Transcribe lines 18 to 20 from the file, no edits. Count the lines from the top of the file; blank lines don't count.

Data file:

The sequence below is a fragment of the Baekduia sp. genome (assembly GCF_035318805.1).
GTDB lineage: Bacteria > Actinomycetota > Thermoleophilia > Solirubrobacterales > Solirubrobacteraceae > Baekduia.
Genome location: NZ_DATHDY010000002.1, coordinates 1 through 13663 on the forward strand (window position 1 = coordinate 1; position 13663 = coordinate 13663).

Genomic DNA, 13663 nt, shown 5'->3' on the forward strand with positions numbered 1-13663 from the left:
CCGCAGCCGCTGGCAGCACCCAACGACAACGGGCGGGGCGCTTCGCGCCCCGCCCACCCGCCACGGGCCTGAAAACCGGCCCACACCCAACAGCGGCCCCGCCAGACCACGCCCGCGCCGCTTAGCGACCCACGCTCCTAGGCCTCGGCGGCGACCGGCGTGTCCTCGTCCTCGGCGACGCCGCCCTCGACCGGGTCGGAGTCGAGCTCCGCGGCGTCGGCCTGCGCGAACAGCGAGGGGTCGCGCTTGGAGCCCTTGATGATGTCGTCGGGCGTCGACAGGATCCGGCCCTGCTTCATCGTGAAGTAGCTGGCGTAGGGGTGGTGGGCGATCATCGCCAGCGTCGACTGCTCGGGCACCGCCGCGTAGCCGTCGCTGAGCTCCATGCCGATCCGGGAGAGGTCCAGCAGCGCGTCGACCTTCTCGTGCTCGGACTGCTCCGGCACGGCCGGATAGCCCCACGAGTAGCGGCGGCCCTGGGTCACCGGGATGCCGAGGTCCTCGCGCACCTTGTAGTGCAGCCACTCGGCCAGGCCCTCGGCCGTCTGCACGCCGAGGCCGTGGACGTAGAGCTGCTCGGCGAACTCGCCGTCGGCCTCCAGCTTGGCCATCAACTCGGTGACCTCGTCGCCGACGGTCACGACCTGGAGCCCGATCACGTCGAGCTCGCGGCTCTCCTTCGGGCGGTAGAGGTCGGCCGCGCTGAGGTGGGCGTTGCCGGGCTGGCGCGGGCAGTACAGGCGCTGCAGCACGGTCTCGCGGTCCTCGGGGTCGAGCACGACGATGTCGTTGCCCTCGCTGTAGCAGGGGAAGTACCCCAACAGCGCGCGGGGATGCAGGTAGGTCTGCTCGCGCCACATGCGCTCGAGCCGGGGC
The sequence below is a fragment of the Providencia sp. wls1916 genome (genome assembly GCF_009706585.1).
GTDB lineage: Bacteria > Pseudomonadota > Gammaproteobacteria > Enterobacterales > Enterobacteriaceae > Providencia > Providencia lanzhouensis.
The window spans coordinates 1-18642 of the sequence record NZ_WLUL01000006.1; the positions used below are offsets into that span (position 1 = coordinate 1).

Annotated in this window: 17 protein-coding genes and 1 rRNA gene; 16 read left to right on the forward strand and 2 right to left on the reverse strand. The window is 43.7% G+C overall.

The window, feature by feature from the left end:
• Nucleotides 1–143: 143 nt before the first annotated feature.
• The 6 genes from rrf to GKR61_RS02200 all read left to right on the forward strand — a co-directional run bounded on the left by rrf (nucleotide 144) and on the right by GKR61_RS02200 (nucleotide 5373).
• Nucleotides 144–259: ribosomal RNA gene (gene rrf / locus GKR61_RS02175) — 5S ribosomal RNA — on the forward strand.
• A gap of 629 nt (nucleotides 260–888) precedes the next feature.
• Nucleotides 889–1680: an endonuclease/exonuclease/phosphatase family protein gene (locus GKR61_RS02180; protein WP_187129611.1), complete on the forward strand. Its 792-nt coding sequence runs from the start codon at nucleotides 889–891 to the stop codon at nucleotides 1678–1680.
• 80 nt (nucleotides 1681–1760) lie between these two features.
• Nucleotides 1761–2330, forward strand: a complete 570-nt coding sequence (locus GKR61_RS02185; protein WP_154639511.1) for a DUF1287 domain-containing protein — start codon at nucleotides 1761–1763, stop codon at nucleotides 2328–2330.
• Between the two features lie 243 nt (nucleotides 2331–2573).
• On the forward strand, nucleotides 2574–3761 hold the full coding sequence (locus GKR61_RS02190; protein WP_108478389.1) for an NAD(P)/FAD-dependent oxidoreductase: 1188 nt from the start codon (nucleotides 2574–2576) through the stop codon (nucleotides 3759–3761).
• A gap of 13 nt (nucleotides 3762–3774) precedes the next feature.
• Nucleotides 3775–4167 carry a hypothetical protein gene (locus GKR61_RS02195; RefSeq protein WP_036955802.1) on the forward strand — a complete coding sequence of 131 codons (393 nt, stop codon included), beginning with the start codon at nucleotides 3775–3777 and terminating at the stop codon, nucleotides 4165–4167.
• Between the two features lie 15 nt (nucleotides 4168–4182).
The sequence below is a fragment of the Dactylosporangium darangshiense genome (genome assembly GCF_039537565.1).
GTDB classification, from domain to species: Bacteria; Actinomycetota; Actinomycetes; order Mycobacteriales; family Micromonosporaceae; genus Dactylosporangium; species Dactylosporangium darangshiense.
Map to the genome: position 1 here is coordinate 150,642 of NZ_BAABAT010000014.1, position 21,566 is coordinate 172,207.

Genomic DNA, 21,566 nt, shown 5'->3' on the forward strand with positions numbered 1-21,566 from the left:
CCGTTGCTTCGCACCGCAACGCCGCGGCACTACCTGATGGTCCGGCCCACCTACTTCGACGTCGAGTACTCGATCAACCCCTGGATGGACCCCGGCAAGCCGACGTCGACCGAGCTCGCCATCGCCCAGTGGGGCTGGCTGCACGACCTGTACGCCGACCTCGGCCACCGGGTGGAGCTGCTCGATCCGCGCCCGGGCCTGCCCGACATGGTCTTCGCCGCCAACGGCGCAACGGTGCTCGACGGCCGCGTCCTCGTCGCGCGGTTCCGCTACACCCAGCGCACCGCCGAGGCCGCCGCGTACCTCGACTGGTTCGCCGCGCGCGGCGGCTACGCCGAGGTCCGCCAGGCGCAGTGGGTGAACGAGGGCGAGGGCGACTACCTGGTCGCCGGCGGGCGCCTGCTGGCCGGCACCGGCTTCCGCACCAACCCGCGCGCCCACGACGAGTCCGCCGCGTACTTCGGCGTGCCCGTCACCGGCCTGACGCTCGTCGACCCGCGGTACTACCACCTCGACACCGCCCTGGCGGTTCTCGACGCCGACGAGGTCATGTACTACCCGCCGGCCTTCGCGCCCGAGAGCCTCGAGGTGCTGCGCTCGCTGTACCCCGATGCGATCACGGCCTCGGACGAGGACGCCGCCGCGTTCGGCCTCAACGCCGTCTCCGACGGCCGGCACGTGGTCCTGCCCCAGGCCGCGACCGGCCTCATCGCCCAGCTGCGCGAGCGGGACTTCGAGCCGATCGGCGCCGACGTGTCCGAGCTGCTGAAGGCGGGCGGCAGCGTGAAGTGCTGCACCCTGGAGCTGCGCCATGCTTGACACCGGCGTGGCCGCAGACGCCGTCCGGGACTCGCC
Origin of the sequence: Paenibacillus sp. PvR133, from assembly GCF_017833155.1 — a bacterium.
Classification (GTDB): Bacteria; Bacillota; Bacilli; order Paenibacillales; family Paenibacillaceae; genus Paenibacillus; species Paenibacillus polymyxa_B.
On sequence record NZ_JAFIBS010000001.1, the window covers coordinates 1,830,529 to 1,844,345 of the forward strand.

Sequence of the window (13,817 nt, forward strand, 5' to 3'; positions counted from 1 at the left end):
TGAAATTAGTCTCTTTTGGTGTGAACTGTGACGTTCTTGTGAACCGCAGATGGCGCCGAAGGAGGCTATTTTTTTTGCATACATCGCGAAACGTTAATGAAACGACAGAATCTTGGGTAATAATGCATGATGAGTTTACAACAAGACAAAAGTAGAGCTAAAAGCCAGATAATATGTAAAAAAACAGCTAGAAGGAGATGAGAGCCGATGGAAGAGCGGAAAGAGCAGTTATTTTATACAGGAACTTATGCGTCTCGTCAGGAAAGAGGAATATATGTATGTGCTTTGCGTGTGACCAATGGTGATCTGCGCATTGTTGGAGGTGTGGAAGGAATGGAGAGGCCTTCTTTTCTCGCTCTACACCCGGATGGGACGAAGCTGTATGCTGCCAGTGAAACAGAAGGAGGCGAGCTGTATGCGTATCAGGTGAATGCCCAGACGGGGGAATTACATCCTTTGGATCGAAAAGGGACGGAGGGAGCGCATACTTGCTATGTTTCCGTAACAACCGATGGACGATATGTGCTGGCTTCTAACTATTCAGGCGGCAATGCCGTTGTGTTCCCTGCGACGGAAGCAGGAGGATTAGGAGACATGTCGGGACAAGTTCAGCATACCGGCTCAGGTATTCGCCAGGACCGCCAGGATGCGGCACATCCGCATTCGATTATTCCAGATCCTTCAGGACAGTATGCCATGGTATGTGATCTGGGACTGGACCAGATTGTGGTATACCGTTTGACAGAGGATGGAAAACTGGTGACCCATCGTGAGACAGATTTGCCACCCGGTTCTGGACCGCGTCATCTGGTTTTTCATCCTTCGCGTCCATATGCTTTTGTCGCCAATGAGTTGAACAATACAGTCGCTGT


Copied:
• Between the two features lie 243 nt (nucleotides 2331–2573).
• On the forward strand, nucleotides 2574–3761 hold the full coding sequence (locus GKR61_RS02190; protein WP_108478389.1) for an NAD(P)/FAD-dependent oxidoreductase: 1188 nt from the start codon (nucleotides 2574–2576) through the stop codon (nucleotides 3759–3761).
• A gap of 13 nt (nucleotides 3762–3774) precedes the next feature.